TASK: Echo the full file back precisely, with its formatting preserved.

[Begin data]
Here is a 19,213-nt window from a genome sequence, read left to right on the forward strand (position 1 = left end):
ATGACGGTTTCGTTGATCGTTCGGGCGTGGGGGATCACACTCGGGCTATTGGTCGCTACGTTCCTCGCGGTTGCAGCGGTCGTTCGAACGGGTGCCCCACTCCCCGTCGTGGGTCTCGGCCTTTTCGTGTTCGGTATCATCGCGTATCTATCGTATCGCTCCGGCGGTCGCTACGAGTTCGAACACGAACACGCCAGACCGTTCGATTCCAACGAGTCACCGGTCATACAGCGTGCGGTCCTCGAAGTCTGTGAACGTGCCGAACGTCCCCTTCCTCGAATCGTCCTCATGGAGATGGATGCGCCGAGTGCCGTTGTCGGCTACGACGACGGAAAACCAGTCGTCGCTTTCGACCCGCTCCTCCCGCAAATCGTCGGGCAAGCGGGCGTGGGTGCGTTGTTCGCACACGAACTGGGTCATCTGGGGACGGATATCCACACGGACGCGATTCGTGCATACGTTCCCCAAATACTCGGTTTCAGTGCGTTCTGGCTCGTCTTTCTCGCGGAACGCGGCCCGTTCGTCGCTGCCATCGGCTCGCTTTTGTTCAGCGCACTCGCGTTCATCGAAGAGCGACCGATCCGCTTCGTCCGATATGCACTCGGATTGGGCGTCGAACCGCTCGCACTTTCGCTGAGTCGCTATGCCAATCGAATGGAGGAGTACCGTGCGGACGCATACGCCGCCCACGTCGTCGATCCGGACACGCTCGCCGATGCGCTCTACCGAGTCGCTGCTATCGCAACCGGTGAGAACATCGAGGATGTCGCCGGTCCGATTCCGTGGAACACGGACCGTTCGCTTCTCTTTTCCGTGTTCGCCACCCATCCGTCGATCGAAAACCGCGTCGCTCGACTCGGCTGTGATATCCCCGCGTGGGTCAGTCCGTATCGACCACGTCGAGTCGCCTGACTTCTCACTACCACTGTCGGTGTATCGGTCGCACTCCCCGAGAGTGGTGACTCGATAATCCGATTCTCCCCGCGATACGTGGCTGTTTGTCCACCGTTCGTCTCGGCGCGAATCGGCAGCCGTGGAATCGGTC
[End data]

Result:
Here is a 19,213-nt window from a genome sequence, read left to right on the forward strand (position 1 = left end):
ATGACGGTTTCGTTGATCGTTCGGGCGTGGGGGATCACACTCGGGCTATTGGTCGCTACGTTCCTCGCGGTTGCAGCGGTCGTTCGAACGGGTGCCCCACTCCCCGTCGTGGGTCTCGGCCTTTTCGTGTTCGGTATCATCGCGTATCTATCGTATCGCTCCGGCGGTCGCTACGAGTTCGAACACGAACACGCCAGACCGTTCGATTCCAACGAGTCACCGGTCATACAGCGTGCGGTCCTCGAAGTCTGTGAACGTGCCGAACGTCCCCTTCCTCGAATCGTCCTCATGGAGATGGATGCGCCGAGTGCCGTTGTCGGCTACGACGACGGAAAACCAGTCGTCGCTTTCGACCCGCTCCTCCCGCAAATCGTCGGGCAAGCGGGCGTGGGTGCGTTGTTCGCACACGAACTGGGTCATCTGGGGACGGATATCCACACGGACGCGATTCGTGCATACGTTCCCCAAATACTCGGTTTCAGTGCGTTCTGGCTCGTCTTTCTCGCGGAACGCGGCCCGTTCGTCGCTGCCATCGGCTCGCTTTTGTTCAGCGCACTCGCGTTCATCGAAGAGCGACCGATCCGCTTCGTCCGATATGCACTCGGATTGGGCGTCGAACCGCTCGCACTTTCGCTGAGTCGCTATGCCAATCGAATGGAGGAGTACCGTGCGGACGCATACGCCGCCCACGTCGTCGATCCGGACACGCTCGCCGATGCGCTCTACCGAGTCGCTGCTATCGCAACCGGTGAGAACATCGAGGATGTCGCCGGTCCGATTCCGTGGAACACGGACCGTTCGCTTCTCTTTTCCGTGTTCGCCACCCATCCGTCGATCGAAAACCGCGTCGCTCGACTCGGCTGTGATATCCCCGCGTGGGTCAGTCCGTATCGACCACGTCGAGTCGCCTGACTTCTCACTACCACTGTCGGTGTATCGGTCGCACTCCCCGAGAGTGGTGACTCGATAATCCGATTCTCCCCGCGATACGTGGCTGTTTGTCCACCGTTCGTCTCGGCGCGAATCGGCAGCCGTGGAATCGGTC